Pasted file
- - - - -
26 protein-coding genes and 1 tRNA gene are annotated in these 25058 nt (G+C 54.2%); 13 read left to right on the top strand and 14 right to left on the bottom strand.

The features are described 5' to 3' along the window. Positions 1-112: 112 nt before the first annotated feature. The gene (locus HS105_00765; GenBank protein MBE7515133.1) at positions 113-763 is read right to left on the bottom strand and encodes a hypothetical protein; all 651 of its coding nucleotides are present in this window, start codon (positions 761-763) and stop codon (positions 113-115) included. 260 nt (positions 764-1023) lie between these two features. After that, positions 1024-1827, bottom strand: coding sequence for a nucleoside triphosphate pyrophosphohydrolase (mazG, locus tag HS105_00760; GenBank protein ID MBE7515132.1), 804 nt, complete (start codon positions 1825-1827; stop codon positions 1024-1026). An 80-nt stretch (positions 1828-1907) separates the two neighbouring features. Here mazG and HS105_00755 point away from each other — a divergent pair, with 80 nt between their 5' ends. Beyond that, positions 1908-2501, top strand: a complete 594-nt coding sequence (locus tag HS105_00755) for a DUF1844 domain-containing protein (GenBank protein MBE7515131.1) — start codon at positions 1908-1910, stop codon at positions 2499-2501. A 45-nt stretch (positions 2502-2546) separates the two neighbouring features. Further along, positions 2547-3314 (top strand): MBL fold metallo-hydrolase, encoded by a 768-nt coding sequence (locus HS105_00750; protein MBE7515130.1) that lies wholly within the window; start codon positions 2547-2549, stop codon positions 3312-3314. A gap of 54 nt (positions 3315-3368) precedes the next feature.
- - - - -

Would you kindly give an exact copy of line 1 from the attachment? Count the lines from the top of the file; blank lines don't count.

26 protein-coding genes and 1 tRNA gene are annotated in these 25058 nt (G+C 54.2%); 13 read left to right on the top strand and 14 right to left on the bottom strand.